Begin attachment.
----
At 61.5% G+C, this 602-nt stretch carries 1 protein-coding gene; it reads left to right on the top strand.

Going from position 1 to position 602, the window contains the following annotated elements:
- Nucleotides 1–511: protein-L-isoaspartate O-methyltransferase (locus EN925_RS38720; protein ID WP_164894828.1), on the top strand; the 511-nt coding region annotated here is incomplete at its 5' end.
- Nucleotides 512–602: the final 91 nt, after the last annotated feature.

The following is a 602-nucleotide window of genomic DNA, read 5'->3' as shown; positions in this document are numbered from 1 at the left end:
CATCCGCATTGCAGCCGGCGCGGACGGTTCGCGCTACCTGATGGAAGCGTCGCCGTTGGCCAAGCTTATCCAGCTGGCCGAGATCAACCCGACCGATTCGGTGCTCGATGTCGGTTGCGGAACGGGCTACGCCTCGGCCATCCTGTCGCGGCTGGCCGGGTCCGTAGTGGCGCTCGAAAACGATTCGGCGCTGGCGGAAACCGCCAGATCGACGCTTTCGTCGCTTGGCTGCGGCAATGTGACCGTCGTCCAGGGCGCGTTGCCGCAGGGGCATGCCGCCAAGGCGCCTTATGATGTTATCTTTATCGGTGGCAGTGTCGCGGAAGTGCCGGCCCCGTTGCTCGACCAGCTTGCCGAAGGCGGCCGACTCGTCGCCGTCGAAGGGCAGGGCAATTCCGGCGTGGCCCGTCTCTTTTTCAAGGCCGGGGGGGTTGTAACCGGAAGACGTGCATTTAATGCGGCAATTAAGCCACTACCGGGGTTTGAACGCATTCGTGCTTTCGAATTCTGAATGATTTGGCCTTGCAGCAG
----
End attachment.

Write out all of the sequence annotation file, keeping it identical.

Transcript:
At 61.5% G+C, this 602-nt stretch carries 1 protein-coding gene; it reads left to right on the top strand.

Going from position 1 to position 602, the window contains the following annotated elements:
- Nucleotides 1–511: protein-L-isoaspartate O-methyltransferase (locus EN925_RS38720; protein ID WP_164894828.1), on the top strand; the 511-nt coding region annotated here is incomplete at its 5' end.
- Nucleotides 512–602: the final 91 nt, after the last annotated feature.

The following is a 602-nucleotide window of genomic DNA, read 5'->3' as shown; positions in this document are numbered from 1 at the left end:
CATCCGCATTGCAGCCGGCGCGGACGGTTCGCGCTACCTGATGGAAGCGTCGCCGTTGGCCAAGCTTATCCAGCTGGCCGAGATCAACCCGACCGATTCGGTGCTCGATGTCGGTTGCGGAACGGGCTACGCCTCGGCCATCCTGTCGCGGCTGGCCGGGTCCGTAGTGGCGCTCGAAAACGATTCGGCGCTGGCGGAAACCGCCAGATCGACGCTTTCGTCGCTTGGCTGCGGCAATGTGACCGTCGTCCAGGGCGCGTTGCCGCAGGGGCATGCCGCCAAGGCGCCTTATGATGTTATCTTTATCGGTGGCAGTGTCGCGGAAGTGCCGGCCCCGTTGCTCGACCAGCTTGCCGAAGGCGGCCGACTCGTCGCCGTCGAAGGGCAGGGCAATTCCGGCGTGGCCCGTCTCTTTTTCAAGGCCGGGGGGGTTGTAACCGGAAGACGTGCATTTAATGCGGCAATTAAGCCACTACCGGGGTTTGAACGCATTCGTGCTTTCGAATTCTGAATGATTTGGCCTTGCAGCAG